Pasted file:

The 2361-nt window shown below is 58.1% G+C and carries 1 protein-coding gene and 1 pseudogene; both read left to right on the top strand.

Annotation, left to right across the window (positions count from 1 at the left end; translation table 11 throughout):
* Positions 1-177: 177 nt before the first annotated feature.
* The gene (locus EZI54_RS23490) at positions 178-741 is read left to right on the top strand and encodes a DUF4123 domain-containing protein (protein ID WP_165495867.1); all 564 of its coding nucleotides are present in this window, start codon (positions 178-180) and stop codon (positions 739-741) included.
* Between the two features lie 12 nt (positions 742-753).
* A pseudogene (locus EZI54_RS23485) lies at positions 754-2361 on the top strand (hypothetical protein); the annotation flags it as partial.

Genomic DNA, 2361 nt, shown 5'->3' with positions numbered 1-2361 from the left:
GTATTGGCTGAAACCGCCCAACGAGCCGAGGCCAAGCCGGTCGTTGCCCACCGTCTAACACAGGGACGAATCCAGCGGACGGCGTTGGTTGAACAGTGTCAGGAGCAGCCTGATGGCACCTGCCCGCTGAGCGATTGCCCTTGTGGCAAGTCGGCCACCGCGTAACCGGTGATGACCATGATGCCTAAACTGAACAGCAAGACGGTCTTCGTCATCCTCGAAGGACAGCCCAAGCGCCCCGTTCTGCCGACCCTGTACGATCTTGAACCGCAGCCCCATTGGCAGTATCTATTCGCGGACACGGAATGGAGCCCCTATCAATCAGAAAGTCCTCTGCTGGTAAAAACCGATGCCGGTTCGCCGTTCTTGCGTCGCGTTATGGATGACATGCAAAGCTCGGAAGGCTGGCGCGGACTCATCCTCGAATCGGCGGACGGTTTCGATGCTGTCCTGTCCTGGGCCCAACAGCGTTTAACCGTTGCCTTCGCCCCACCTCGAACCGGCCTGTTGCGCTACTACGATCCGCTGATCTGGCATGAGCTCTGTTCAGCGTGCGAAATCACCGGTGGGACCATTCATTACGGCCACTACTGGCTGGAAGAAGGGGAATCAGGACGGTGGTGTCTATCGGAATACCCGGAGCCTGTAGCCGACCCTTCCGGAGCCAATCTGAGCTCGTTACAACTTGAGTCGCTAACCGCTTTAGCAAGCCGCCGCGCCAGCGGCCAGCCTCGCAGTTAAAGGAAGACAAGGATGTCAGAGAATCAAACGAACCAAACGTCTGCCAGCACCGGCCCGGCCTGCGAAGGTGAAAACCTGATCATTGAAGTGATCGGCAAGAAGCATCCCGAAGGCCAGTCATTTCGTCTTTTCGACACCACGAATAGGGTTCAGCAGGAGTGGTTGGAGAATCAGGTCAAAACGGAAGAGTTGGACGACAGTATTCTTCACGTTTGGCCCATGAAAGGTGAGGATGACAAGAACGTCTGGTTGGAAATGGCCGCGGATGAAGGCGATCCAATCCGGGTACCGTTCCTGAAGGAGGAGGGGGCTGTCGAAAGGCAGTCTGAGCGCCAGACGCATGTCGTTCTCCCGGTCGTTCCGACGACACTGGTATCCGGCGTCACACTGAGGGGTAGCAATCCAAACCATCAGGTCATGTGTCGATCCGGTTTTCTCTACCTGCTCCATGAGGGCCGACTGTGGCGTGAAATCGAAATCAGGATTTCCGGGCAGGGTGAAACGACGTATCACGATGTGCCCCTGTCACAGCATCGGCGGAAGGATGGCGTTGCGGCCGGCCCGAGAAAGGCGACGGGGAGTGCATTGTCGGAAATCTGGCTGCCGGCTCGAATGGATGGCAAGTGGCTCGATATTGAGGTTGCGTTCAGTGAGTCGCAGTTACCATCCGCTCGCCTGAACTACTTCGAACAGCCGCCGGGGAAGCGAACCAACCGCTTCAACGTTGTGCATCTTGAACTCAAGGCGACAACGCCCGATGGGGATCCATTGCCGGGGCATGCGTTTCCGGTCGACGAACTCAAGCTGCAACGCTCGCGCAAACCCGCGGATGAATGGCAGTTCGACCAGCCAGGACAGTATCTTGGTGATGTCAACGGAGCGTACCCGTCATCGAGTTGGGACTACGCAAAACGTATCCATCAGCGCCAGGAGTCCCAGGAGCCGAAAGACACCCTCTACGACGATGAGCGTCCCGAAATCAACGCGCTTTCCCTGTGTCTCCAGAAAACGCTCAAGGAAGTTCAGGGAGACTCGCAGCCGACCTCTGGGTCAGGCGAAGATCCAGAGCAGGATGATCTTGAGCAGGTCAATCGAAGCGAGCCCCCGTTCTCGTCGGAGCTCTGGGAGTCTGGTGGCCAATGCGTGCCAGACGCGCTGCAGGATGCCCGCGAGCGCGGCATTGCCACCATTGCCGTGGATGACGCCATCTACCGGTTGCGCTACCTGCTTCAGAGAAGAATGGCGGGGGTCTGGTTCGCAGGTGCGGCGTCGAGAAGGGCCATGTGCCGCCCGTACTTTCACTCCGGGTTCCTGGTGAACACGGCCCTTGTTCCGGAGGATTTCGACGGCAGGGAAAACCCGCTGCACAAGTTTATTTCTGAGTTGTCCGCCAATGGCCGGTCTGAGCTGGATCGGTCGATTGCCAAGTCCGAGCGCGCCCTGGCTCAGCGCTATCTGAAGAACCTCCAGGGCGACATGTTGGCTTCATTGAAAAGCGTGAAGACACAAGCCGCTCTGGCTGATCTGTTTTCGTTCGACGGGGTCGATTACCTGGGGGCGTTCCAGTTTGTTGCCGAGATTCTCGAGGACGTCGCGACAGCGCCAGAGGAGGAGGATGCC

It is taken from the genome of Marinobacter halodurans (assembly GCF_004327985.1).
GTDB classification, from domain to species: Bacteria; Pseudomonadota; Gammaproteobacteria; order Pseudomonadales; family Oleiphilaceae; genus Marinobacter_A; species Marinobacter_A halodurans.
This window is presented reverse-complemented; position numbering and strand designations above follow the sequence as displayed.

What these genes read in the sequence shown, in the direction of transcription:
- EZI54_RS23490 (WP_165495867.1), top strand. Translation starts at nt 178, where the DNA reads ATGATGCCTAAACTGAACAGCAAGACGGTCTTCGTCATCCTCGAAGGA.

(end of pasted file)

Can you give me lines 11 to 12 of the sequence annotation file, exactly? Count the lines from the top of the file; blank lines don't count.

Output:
This window is presented reverse-complemented; position numbering and strand designations above follow the sequence as displayed.

What these genes read in the sequence shown, in the direction of transcription: